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Evaluation of Standard Versus Nonstandard Vital Signs Monitors in the Prehospital and Emergency Departments: Results and Lessons Learned from a Trauma Patient Care Protocol

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Journal article

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This study aimed to determine the effectiveness of using a wireless, portable vital signs monitor WVSM for predicting the need for lifesaving interventions LSIs in the emergency department ED and use a multivariate logistic regression model to determine whether the WVSM was an improved predictor of LSIs in the ED over the standard of care monitor currently being used. This study analyzed 305 consecutive patients transported from the scene via helicopter to a Level I trauma center. For 104 patients in the study, a WVSM was also attached to the patient s arm and used to record and display prehospital and hospital physiologic data in real time on a handheld computer and in the trauma bay. Multivariateogistic regression analyses were performed for accuracy in predicting needs for LSIs in control and WVSM subjects. In addition, receiver operating characteristic curves were obtained to examine the discriminating power of the models for the outcome of one or more LSIs in the ED. Of the 305 patients, 73 underwent 109 LSIs in the ED. Of these, 21 patients wore the WVSM during transport in addition to the standard monitor. Logistic regression analysis revealed that heart rate, respiratory rate, and systolic blood pressure were significantly associated with an increased risk for LSIs in the ED p G 0.05. Receiver operating characteristic curve analysis also demonstrated better prediction for LSIs performed in the ED in WVSM subjects than in control subjects area under the curve, 0.86 vs. 0.81, respectively. The WVSM system leads to improved LSI accuracy in the ED. In addition, many important lessons have been learned in preparation for this study. Adoption of nonstandard vital signs monitors into critical caretrauma medicine may require a new paradigm of personnel education, training, and practice.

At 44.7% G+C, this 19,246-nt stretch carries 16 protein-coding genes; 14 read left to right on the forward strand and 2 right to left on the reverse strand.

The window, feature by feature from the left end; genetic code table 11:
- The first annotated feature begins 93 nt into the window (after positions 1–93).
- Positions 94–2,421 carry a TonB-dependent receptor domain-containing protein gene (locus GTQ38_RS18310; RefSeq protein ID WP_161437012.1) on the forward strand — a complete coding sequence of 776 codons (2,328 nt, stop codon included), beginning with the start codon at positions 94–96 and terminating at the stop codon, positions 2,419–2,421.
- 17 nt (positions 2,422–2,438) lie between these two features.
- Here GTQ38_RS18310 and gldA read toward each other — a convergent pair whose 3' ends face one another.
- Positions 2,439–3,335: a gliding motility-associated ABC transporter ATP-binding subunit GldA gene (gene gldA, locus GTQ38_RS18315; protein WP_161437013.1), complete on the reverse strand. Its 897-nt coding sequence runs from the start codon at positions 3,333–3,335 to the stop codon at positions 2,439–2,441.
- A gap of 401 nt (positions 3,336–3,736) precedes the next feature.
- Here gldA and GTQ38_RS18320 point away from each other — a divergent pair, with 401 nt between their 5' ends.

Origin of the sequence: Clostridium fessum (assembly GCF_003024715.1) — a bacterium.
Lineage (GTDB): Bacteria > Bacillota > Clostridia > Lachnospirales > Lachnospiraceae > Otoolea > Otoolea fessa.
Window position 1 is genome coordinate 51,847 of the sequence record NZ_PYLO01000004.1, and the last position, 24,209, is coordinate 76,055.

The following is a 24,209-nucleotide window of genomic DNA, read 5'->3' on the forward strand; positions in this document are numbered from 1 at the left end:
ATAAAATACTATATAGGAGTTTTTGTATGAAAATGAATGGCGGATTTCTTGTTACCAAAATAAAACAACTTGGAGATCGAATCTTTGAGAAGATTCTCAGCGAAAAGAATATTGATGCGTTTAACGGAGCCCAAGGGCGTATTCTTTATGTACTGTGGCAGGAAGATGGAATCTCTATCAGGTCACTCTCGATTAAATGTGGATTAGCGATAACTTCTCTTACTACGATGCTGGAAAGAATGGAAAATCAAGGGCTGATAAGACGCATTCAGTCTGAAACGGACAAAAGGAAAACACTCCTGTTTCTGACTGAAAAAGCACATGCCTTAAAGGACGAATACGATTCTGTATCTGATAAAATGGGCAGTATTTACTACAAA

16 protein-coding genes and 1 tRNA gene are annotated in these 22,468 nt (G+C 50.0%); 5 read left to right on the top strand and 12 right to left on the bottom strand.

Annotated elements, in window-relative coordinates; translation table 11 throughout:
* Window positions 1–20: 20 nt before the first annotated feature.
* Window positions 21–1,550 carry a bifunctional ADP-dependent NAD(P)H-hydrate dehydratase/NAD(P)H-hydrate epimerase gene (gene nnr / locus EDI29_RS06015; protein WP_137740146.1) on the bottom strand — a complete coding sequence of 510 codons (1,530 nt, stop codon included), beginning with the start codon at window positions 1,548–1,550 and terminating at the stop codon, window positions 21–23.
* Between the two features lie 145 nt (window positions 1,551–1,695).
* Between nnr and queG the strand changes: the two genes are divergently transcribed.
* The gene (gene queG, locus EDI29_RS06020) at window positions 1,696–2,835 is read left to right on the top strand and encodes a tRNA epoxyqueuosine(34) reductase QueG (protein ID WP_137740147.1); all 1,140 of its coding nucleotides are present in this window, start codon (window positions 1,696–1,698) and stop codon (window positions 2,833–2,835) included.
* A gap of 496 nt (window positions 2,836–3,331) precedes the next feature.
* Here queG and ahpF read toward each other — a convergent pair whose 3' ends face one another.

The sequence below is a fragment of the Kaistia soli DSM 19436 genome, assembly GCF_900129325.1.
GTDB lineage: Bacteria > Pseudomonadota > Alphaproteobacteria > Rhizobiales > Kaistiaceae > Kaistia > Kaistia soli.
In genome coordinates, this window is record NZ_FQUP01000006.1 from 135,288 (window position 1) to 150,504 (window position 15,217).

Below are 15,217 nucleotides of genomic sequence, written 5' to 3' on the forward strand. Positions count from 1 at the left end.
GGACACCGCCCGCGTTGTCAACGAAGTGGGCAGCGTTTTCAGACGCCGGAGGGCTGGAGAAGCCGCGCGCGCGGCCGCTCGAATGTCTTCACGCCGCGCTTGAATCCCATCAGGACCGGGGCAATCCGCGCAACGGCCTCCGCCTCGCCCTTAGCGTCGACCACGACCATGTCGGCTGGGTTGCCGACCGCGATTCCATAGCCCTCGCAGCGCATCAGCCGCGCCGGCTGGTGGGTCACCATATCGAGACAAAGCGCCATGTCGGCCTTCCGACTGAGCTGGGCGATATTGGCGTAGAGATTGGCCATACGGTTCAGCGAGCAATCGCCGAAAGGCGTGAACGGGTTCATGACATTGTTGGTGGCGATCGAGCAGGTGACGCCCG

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  • Anatomy and Physiology
  • Medicine and Medical Research
  • Medical Facilities, Equipment and Supplies

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